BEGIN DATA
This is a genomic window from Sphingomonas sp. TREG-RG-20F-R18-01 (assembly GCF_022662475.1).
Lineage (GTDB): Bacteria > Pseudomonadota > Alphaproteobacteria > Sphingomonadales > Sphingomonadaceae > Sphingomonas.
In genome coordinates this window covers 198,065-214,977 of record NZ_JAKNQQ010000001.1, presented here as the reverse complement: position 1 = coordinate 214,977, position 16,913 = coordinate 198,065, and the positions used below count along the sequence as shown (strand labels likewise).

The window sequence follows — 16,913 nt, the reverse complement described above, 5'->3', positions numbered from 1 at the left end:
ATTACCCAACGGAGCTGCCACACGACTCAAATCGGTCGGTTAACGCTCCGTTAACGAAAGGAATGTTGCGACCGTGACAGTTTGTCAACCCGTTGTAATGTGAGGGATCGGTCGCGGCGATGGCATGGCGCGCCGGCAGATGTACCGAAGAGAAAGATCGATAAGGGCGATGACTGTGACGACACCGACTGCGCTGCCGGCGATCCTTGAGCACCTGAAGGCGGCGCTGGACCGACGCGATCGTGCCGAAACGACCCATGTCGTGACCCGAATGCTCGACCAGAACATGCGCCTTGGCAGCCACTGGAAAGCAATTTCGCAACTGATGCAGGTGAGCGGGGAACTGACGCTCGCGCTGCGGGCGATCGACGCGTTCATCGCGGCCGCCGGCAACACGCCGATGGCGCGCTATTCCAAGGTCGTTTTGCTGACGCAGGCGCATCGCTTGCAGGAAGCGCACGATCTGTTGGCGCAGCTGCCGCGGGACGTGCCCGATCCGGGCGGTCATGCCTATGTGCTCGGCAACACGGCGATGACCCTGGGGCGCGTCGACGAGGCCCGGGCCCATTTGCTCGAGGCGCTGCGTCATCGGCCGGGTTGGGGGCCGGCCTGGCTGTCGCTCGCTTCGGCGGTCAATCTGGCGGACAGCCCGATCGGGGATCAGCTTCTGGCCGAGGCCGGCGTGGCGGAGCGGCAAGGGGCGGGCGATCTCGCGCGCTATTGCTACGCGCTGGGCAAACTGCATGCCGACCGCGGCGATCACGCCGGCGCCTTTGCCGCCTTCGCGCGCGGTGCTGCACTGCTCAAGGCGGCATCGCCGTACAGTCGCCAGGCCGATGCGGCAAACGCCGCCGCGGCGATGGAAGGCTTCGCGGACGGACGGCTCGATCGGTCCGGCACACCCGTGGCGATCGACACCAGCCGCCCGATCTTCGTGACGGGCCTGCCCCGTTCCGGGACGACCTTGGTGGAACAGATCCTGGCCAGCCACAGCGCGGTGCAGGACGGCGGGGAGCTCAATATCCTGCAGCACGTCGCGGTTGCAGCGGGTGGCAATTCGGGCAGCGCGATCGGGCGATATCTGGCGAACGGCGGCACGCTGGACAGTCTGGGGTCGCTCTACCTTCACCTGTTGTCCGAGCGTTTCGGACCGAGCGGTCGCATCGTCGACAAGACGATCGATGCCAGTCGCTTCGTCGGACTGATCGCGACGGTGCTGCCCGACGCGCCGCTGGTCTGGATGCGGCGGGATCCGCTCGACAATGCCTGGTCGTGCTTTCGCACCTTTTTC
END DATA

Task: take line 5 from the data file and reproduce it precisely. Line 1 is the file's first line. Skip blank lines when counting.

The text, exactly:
ATTACCCAACGGAGCTGCCACACGACTCAAATCGGTCGGTTAACGCTCCGTTAACGAAAGGAATGTTGCGACCGTGACAGTTTGTCAACCCGTTGTAATGTGAGGGATCGGTCGCGGCGATGGCATGGCGCGCCGGCAGATGTACCGAAGAGAAAGATCGATAAGGGCGATGACTGTGACGACACCGACTGCGCTGCCGGCGATCCTTGAGCACCTGAAGGCGGCGCTGGACCGACGCGATCGTGCCGAAACGACCCATGTCGTGACCCGAATGCTCGACCAGAACATGCGCCTTGGCAGCCACTGGAAAGCAATTTCGCAACTGATGCAGGTGAGCGGGGAACTGACGCTCGCGCTGCGGGCGATCGACGCGTTCATCGCGGCCGCCGGCAACACGCCGATGGCGCGCTATTCCAAGGTCGTTTTGCTGACGCAGGCGCATCGCTTGCAGGAAGCGCACGATCTGTTGGCGCAGCTGCCGCGGGACGTGCCCGATCCGGGCGGTCATGCCTATGTGCTCGGCAACACGGCGATGACCCTGGGGCGCGTCGACGAGGCCCGGGCCCATTTGCTCGAGGCGCTGCGTCATCGGCCGGGTTGGGGGCCGGCCTGGCTGTCGCTCGCTTCGGCGGTCAATCTGGCGGACAGCCCGATCGGGGATCAGCTTCTGGCCGAGGCCGGCGTGGCGGAGCGGCAAGGGGCGGGCGATCTCGCGCGCTATTGCTACGCGCTGGGCAAACTGCATGCCGACCGCGGCGATCACGCCGGCGCCTTTGCCGCCTTCGCGCGCGGTGCTGCACTGCTCAAGGCGGCATCGCCGTACAGTCGCCAGGCCGATGCGGCAAACGCCGCCGCGGCGATGGAAGGCTTCGCGGACGGACGGCTCGATCGGTCCGGCACACCCGTGGCGATCGACACCAGCCGCCCGATCTTCGTGACGGGCCTGCCCCGTTCCGGGACGACCTTGGTGGAACAGATCCTGGCCAGCCACAGCGCGGTGCAGGACGGCGGGGAGCTCAATATCCTGCAGCACGTCGCGGTTGCAGCGGGTGGCAATTCGGGCAGCGCGATCGGGCGATATCTGGCGAACGGCGGCACGCTGGACAGTCTGGGGTCGCTCTACCTTCACCTGTTGTCCGAGCGTTTCGGACCGAGCGGTCGCATCGTCGACAAGACGATCGATGCCAGTCGCTTCGTCGGACTGATCGCGACGGTGCTGCCCGACGCGCCGCTGGTCTGGATGCGGCGGGATCCGCTCGACAATGCCTGGTCGTGCTTTCGCACCTTTTTC